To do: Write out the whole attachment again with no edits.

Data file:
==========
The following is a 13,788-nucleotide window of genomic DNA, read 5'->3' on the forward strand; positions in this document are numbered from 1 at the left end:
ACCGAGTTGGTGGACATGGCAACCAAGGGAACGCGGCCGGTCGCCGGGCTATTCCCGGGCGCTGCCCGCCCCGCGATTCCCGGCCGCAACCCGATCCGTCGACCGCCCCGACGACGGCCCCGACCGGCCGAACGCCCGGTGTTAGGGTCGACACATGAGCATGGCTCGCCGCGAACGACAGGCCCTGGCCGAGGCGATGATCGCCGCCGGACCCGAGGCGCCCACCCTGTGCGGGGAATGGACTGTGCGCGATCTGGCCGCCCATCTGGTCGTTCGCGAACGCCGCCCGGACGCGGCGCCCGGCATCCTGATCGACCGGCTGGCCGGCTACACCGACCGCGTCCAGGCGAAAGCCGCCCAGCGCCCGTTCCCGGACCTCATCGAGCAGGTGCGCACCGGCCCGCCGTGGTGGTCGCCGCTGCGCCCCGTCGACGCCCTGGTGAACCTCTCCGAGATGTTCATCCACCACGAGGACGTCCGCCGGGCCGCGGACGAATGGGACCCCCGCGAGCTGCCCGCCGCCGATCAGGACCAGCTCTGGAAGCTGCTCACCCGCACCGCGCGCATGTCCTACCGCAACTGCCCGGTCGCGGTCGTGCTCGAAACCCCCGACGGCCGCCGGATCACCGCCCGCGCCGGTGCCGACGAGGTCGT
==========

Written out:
The following is a 13,788-nucleotide window of genomic DNA, read 5'->3' on the forward strand; positions in this document are numbered from 1 at the left end:
ACCGAGTTGGTGGACATGGCAACCAAGGGAACGCGGCCGGTCGCCGGGCTATTCCCGGGCGCTGCCCGCCCCGCGATTCCCGGCCGCAACCCGATCCGTCGACCGCCCCGACGACGGCCCCGACCGGCCGAACGCCCGGTGTTAGGGTCGACACATGAGCATGGCTCGCCGCGAACGACAGGCCCTGGCCGAGGCGATGATCGCCGCCGGACCCGAGGCGCCCACCCTGTGCGGGGAATGGACTGTGCGCGATCTGGCCGCCCATCTGGTCGTTCGCGAACGCCGCCCGGACGCGGCGCCCGGCATCCTGATCGACCGGCTGGCCGGCTACACCGACCGCGTCCAGGCGAAAGCCGCCCAGCGCCCGTTCCCGGACCTCATCGAGCAGGTGCGCACCGGCCCGCCGTGGTGGTCGCCGCTGCGCCCCGTCGACGCCCTGGTGAACCTCTCCGAGATGTTCATCCACCACGAGGACGTCCGCCGGGCCGCGGACGAATGGGACCCCCGCGAGCTGCCCGCCGCCGATCAGGACCAGCTCTGGAAGCTGCTCACCCGCACCGCGCGCATGTCCTACCGCAACTGCCCGGTCGCGGTCGTGCTCGAAACCCCCGACGGCCGCCGGATCACCGCCCGCGCCGGTGCCGACGAGGTCGT